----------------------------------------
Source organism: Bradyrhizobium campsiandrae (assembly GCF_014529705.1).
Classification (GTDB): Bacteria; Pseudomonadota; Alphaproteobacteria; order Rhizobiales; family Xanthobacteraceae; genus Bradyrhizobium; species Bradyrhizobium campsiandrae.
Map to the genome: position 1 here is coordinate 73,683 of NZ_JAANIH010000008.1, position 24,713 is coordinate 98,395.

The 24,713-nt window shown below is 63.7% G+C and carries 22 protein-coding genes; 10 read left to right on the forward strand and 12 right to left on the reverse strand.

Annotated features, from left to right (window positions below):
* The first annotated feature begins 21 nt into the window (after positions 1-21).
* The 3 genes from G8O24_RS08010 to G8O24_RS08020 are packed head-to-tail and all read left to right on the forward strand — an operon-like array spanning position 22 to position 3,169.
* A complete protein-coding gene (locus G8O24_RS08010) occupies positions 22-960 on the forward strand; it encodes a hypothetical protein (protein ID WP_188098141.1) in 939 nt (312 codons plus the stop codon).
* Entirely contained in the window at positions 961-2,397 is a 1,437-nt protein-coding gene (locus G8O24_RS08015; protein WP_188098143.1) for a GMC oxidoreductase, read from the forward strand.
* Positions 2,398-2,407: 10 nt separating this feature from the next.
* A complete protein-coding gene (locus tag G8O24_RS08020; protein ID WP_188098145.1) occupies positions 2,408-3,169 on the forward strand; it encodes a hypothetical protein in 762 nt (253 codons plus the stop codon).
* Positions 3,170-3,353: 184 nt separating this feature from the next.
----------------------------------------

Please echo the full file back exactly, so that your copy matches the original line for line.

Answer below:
Source organism: Bradyrhizobium campsiandrae (assembly GCF_014529705.1).
Classification (GTDB): Bacteria; Pseudomonadota; Alphaproteobacteria; order Rhizobiales; family Xanthobacteraceae; genus Bradyrhizobium; species Bradyrhizobium campsiandrae.
Map to the genome: position 1 here is coordinate 73,683 of NZ_JAANIH010000008.1, position 24,713 is coordinate 98,395.

The 24,713-nt window shown below is 63.7% G+C and carries 22 protein-coding genes; 10 read left to right on the forward strand and 12 right to left on the reverse strand.

Annotated features, from left to right (window positions below):
* The first annotated feature begins 21 nt into the window (after positions 1-21).
* The 3 genes from G8O24_RS08010 to G8O24_RS08020 are packed head-to-tail and all read left to right on the forward strand — an operon-like array spanning position 22 to position 3,169.
* A complete protein-coding gene (locus G8O24_RS08010) occupies positions 22-960 on the forward strand; it encodes a hypothetical protein (protein ID WP_188098141.1) in 939 nt (312 codons plus the stop codon).
* Entirely contained in the window at positions 961-2,397 is a 1,437-nt protein-coding gene (locus G8O24_RS08015; protein WP_188098143.1) for a GMC oxidoreductase, read from the forward strand.
* Positions 2,398-2,407: 10 nt separating this feature from the next.
* A complete protein-coding gene (locus tag G8O24_RS08020; protein ID WP_188098145.1) occupies positions 2,408-3,169 on the forward strand; it encodes a hypothetical protein in 762 nt (253 codons plus the stop codon).
* Positions 3,170-3,353: 184 nt separating this feature from the next.